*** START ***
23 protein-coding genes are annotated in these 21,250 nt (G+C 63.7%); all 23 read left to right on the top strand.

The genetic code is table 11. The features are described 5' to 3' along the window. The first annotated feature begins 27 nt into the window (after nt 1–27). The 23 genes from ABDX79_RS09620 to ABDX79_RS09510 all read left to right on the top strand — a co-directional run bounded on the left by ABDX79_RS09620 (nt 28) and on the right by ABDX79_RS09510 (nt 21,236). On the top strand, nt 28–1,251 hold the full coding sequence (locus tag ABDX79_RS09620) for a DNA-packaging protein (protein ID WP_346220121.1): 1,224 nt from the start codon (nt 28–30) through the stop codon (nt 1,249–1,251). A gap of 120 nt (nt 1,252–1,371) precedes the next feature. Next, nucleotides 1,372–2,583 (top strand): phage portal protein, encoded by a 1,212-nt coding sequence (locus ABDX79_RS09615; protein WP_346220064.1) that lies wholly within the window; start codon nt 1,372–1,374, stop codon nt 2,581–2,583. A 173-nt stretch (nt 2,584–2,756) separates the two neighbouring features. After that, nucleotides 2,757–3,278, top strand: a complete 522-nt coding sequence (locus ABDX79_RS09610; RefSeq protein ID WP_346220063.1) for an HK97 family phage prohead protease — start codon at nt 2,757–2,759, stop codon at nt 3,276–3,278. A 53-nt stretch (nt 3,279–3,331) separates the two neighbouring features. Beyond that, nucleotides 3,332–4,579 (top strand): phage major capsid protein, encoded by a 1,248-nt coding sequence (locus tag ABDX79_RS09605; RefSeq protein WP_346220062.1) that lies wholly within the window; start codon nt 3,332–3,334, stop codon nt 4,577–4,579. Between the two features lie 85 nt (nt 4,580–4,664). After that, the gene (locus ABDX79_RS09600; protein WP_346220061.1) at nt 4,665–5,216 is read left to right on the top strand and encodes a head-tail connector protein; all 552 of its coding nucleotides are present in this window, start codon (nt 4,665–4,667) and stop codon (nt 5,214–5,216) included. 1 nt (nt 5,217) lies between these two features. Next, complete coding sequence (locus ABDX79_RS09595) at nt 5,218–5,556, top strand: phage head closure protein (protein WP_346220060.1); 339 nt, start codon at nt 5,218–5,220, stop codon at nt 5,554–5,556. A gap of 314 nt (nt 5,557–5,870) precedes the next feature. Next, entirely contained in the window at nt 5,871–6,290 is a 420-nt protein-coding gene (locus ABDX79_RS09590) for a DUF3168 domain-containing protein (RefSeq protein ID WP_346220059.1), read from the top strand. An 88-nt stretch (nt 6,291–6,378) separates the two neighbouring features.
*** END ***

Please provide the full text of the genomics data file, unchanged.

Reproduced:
23 protein-coding genes are annotated in these 21,250 nt (G+C 63.7%); all 23 read left to right on the top strand.

The genetic code is table 11. The features are described 5' to 3' along the window. The first annotated feature begins 27 nt into the window (after nt 1–27). The 23 genes from ABDX79_RS09620 to ABDX79_RS09510 all read left to right on the top strand — a co-directional run bounded on the left by ABDX79_RS09620 (nt 28) and on the right by ABDX79_RS09510 (nt 21,236). On the top strand, nt 28–1,251 hold the full coding sequence (locus tag ABDX79_RS09620) for a DNA-packaging protein (protein ID WP_346220121.1): 1,224 nt from the start codon (nt 28–30) through the stop codon (nt 1,249–1,251). A gap of 120 nt (nt 1,252–1,371) precedes the next feature. Next, nucleotides 1,372–2,583 (top strand): phage portal protein, encoded by a 1,212-nt coding sequence (locus ABDX79_RS09615; protein WP_346220064.1) that lies wholly within the window; start codon nt 1,372–1,374, stop codon nt 2,581–2,583. A 173-nt stretch (nt 2,584–2,756) separates the two neighbouring features. After that, nucleotides 2,757–3,278, top strand: a complete 522-nt coding sequence (locus ABDX79_RS09610; RefSeq protein ID WP_346220063.1) for an HK97 family phage prohead protease — start codon at nt 2,757–2,759, stop codon at nt 3,276–3,278. A 53-nt stretch (nt 3,279–3,331) separates the two neighbouring features. Beyond that, nucleotides 3,332–4,579 (top strand): phage major capsid protein, encoded by a 1,248-nt coding sequence (locus tag ABDX79_RS09605; RefSeq protein WP_346220062.1) that lies wholly within the window; start codon nt 3,332–3,334, stop codon nt 4,577–4,579. Between the two features lie 85 nt (nt 4,580–4,664). After that, the gene (locus ABDX79_RS09600; protein WP_346220061.1) at nt 4,665–5,216 is read left to right on the top strand and encodes a head-tail connector protein; all 552 of its coding nucleotides are present in this window, start codon (nt 4,665–4,667) and stop codon (nt 5,214–5,216) included. 1 nt (nt 5,217) lies between these two features. Next, complete coding sequence (locus ABDX79_RS09595) at nt 5,218–5,556, top strand: phage head closure protein (protein WP_346220060.1); 339 nt, start codon at nt 5,218–5,220, stop codon at nt 5,554–5,556. A gap of 314 nt (nt 5,557–5,870) precedes the next feature. Next, entirely contained in the window at nt 5,871–6,290 is a 420-nt protein-coding gene (locus ABDX79_RS09590) for a DUF3168 domain-containing protein (RefSeq protein ID WP_346220059.1), read from the top strand. An 88-nt stretch (nt 6,291–6,378) separates the two neighbouring features.